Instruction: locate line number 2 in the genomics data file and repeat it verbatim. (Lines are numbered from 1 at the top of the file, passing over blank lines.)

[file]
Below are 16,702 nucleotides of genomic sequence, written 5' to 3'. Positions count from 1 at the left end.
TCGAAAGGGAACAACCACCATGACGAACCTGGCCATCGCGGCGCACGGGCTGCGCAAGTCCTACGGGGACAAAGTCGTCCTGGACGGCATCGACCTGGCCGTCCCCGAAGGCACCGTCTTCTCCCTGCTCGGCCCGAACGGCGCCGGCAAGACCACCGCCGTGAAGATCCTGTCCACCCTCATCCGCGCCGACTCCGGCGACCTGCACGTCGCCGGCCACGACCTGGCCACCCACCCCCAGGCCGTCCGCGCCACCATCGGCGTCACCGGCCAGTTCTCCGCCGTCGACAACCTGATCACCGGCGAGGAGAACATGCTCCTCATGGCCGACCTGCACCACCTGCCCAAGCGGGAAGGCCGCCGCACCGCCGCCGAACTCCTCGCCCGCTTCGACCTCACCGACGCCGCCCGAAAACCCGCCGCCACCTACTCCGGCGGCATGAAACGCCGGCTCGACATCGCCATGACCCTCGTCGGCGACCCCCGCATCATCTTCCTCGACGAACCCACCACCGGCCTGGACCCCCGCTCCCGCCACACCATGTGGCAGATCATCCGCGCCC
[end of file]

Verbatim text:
TCGAAAGGGAACAACCACCATGACGAACCTGGCCATCGCGGCGCACGGGCTGCGCAAGTCCTACGGGGACAAAGTCGTCCTGGACGGCATCGACCTGGCCGTCCCCGAAGGCACCGTCTTCTCCCTGCTCGGCCCGAACGGCGCCGGCAAGACCACCGCCGTGAAGATCCTGTCCACCCTCATCCGCGCCGACTCCGGCGACCTGCACGTCGCCGGCCACGACCTGGCCACCCACCCCCAGGCCGTCCGCGCCACCATCGGCGTCACCGGCCAGTTCTCCGCCGTCGACAACCTGATCACCGGCGAGGAGAACATGCTCCTCATGGCCGACCTGCACCACCTGCCCAAGCGGGAAGGCCGCCGCACCGCCGCCGAACTCCTCGCCCGCTTCGACCTCACCGACGCCGCCCGAAAACCCGCCGCCACCTACTCCGGCGGCATGAAACGCCGGCTCGACATCGCCATGACCCTCGTCGGCGACCCCCGCATCATCTTCCTCGACGAACCCACCACCGGCCTGGACCCCCGCTCCCGCCACACCATGTGGCAGATCATCCGCGCCC